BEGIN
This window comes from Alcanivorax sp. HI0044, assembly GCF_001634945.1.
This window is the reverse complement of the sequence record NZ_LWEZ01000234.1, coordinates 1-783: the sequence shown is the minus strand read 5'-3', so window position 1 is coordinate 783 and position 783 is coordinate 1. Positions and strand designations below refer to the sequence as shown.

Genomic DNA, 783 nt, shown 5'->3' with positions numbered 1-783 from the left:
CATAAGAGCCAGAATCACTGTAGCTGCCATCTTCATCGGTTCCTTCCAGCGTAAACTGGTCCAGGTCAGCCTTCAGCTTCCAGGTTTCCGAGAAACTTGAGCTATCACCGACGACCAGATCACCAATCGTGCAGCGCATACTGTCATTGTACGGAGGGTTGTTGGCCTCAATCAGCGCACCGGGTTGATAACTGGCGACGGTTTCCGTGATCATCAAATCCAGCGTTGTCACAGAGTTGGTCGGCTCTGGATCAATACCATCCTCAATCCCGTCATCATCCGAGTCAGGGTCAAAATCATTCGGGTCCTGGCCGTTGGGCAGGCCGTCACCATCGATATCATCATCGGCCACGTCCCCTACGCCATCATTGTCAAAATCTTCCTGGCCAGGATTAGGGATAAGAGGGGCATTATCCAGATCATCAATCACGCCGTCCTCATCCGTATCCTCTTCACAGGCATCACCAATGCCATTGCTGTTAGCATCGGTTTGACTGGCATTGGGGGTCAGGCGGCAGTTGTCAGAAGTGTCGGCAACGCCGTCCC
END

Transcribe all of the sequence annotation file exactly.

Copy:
This window comes from Alcanivorax sp. HI0044, assembly GCF_001634945.1.
This window is the reverse complement of the sequence record NZ_LWEZ01000234.1, coordinates 1-783: the sequence shown is the minus strand read 5'-3', so window position 1 is coordinate 783 and position 783 is coordinate 1. Positions and strand designations below refer to the sequence as shown.

Genomic DNA, 783 nt, shown 5'->3' with positions numbered 1-783 from the left:
CATAAGAGCCAGAATCACTGTAGCTGCCATCTTCATCGGTTCCTTCCAGCGTAAACTGGTCCAGGTCAGCCTTCAGCTTCCAGGTTTCCGAGAAACTTGAGCTATCACCGACGACCAGATCACCAATCGTGCAGCGCATACTGTCATTGTACGGAGGGTTGTTGGCCTCAATCAGCGCACCGGGTTGATAACTGGCGACGGTTTCCGTGATCATCAAATCCAGCGTTGTCACAGAGTTGGTCGGCTCTGGATCAATACCATCCTCAATCCCGTCATCATCCGAGTCAGGGTCAAAATCATTCGGGTCCTGGCCGTTGGGCAGGCCGTCACCATCGATATCATCATCGGCCACGTCCCCTACGCCATCATTGTCAAAATCTTCCTGGCCAGGATTAGGGATAAGAGGGGCATTATCCAGATCATCAATCACGCCGTCCTCATCCGTATCCTCTTCACAGGCATCACCAATGCCATTGCTGTTAGCATCGGTTTGACTGGCATTGGGGGTCAGGCGGCAGTTGTCAGAAGTGTCGGCAACGCCGTCCC